All told, nearly 16.9 million people sometimes didn’t have enough to eat. For adults, in the main, this typically meant hunger during seven months of the year — and for a few days during each of these months.

Drilling down a bit, we see that:

  • Food insecurity afflicted 20.6% of households with children — nearly 8 million families.
  • Children themselves were food insecure in slightly under half these households — and actually experienced hunger in 374,000 of them.
  • Food insecurity rates were highest for single-mother families — 36.8% or more than 3.5 million families.
  • More than 1.1 million of them — 11.6% — were so food insecure as to fall into the generally recurrent hunger category.
  • Single-father households also had unusually high food insecurity rates — 24.9%. But there were far fewer of them.

The correlation with poverty is, of course, very high. So not surprisingly, we see significant race/ethnicity differences.

  • Among black households, 25.1% were food insecure, as compared to 11.4% of white, non-Hispanic households.
  • The very low food security, i.e., hunger, rate among black households was 10.5%, as compared to 4.6% for white, non-Hispanic households.
  • The food insecurity rate for Hispanic households was 26.% and the very low food security rate 8.3%.
  • Children themselves were food insecure in 14.6% of black households, as compared to 6.7% of white, non-Hispanic households.
  • The child food insecurity rate for Hispanic households was 17.4%.

Well over 88% of food insecure households were poor enough to qualify for food stamps. The USDA report doesn’t tell us how many received them. It does, however, tell us how households below the program’s standard income eligibility ceiling fared.

On the one hand, a large majority managed to keep enough food on the table without food stamps for all of 2011.

The survey results don’t tell us how, though we might guess that free school meals played a part. Perhaps also the food pantries and other emergency sources that Feeding America’s network supplies.

On the other hand, nearly half (49.1%) of the households that received food stamps all year were nevertheless food insecure. And more than one in five (22.3%) were so food insecure that at least one member of the household didn’t always have enough — or anything — to eat.

The new Farm Bill the Senate passed would nevertheless reduce food stamp benefits for about half a million households.

The version pending in the House would do the same. It would also cut off all benefits for at least 1.8 million low-income people, plus free school meals for about 280,000 prospectively hungry children.

If we’re going to end hunger in America — a doable thing in this very wealthy country — the very least our elected representatives can do now is avoid making it worse.

Sad that anyone should have to say something so blatantly self-evident.

Food Security Report Shows Federal Nutrition Programs Working, But Not Well Enough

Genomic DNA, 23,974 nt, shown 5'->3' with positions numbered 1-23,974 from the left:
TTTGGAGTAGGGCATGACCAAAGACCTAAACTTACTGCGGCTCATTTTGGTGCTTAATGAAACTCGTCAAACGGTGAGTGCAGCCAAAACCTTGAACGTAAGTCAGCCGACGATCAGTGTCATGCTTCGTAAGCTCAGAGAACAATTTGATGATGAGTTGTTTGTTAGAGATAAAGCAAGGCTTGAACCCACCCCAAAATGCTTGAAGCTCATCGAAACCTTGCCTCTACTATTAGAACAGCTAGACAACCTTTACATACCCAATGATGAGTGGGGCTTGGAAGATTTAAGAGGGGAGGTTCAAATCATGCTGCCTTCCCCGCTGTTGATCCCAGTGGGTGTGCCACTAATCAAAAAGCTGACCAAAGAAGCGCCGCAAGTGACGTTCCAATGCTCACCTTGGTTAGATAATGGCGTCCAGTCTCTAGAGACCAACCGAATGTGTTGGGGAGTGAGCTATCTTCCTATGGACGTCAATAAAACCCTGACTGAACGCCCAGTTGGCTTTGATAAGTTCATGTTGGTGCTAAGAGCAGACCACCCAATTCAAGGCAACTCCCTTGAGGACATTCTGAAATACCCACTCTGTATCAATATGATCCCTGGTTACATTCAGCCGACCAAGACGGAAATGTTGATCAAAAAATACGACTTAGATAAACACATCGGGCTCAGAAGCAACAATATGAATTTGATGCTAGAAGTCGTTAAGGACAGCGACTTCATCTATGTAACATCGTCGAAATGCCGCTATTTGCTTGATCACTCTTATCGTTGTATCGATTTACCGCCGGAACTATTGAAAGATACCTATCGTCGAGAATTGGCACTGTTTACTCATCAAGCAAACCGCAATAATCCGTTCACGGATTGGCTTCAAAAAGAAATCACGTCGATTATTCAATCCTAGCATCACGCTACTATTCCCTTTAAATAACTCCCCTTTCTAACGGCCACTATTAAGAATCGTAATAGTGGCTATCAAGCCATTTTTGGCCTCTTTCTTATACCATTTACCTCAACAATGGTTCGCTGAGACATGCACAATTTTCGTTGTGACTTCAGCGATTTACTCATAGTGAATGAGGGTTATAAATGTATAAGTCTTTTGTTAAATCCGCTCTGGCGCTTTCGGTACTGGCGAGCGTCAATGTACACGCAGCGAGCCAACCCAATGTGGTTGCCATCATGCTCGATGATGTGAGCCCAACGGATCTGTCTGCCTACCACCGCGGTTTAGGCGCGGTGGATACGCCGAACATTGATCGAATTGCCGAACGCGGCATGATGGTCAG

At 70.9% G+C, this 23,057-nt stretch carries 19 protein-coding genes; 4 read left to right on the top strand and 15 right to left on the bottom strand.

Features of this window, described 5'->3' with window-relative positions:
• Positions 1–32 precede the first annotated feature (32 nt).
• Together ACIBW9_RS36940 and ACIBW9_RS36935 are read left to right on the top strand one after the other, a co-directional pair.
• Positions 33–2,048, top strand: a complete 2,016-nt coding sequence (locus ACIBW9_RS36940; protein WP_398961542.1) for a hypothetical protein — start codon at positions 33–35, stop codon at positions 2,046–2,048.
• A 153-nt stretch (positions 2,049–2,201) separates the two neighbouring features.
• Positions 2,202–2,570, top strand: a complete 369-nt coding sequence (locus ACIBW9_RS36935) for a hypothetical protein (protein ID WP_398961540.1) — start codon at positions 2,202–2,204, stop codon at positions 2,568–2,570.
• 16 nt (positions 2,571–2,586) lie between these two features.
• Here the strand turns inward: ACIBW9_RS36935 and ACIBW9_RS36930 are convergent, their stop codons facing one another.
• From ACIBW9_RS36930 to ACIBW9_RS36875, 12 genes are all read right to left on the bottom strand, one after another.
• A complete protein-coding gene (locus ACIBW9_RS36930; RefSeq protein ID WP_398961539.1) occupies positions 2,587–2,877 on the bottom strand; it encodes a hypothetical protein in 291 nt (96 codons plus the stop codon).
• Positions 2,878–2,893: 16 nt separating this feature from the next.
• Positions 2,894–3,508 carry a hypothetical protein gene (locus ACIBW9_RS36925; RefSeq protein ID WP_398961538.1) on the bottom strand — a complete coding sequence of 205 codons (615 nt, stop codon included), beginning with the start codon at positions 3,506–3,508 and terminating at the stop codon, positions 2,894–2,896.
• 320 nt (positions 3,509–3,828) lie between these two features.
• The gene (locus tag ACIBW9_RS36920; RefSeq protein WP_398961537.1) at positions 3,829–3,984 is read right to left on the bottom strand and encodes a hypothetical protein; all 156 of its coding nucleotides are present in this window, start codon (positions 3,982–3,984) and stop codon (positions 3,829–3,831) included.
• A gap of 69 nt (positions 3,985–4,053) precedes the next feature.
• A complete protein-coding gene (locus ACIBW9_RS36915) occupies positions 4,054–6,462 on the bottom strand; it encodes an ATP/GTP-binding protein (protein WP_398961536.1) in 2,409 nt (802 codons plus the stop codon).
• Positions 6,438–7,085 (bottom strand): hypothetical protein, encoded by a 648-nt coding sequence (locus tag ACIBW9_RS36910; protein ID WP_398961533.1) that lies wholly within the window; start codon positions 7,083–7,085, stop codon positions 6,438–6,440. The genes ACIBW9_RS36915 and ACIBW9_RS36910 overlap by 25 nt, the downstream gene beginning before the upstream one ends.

December 8, 2010

The recent U.S. Department of Agriculture household food security report confirms what we were already quite sure of. The number of food insecure households increased again last year. These are households that, at some point during the year, couldn’t afford to buy enough food for all members to have “active healthy lives.”

The increase wasn’t all that great — 17.4 million households, as compared to 17 million in 2008. But both years’ food insecurity rates were the highest USDA had found since it started doing nationally-representative surveys in 1995.

Similarly, the number of families that were very food insecure inched up a bit — from 6.7 million to 6.8 million. In other words, during the last two years, about a third of all food insecure families had such limited resources that at least one member sometimes had to cut back on the size of his/her meals or skip some altogether.

A breakdown of the household figures tells us that more than 50 million people — 16.6% of the population — suffered food insecurity last year. For children, the rate was an alarming 23.2%. That’s 17.2 million children at risk of hunger.

While this is bad news, it could have been much worse, given the sharp rise in the unemployment rate — up from 7.4% at the end of 2008 to 10% by the end of 2009.

As many have observed, the food stamp program seems to be serving its safety net function, with participation continuously rising to new record levels.

On the other hand, the federal nutrition assistance programs aren’t reaching nearly as many low-income households as they should. According to the Food Research and Action Center, only about two-thirds of eligible people are enrolled in the food stamp program.

During the 2008-9 school year, fewer than half the children poor enough to qualify for a free or reduced-price lunch also got free or reduced-price breakfasts at their school. Figures for federally-subsidized summer meal programs are even worse.

Nor apparently are the benefits the major programs offer sufficient. About 35% of food insecure households and 56% of very food insecure households received food stamps. By definition, they still couldn’t consistently afford to keep enough food on the table.

Turning to the District, the figures we get are less accurate because USDA uses three-year averages to compensate for small state-level samples. The latest figures thus minimize the impacts of the recession.

With that caveat, 12.9% of D.C. households were food insecure, putting the District below the national rate and smack dab in the middle of a state-by-state ranking.

Somewhat less than a third of these households (4.5%) were very food insecure. On this measure, the District ranks lower than 36 states. So, as DC Hunger Solutions says, local efforts may be paying off.

We don’t know how many of the food insecure households were receiving food stamps during the period covered by the USDA average. What we do know is that, beginning in April 2009, those that did began receiving higher-than-usual food stamp benefits due to the nationwide 13.6% maximum boost provided by the economic recovery act.

Now the duration of the boost has been scaled back — first to help pay for some additional fiscal relief to the states and again when the House adopted the Senate’s version of the reauthorized Child Nutrition Act. The Congressional Research Services estimates the loss when the boost ends at $10 to $15 per person per month.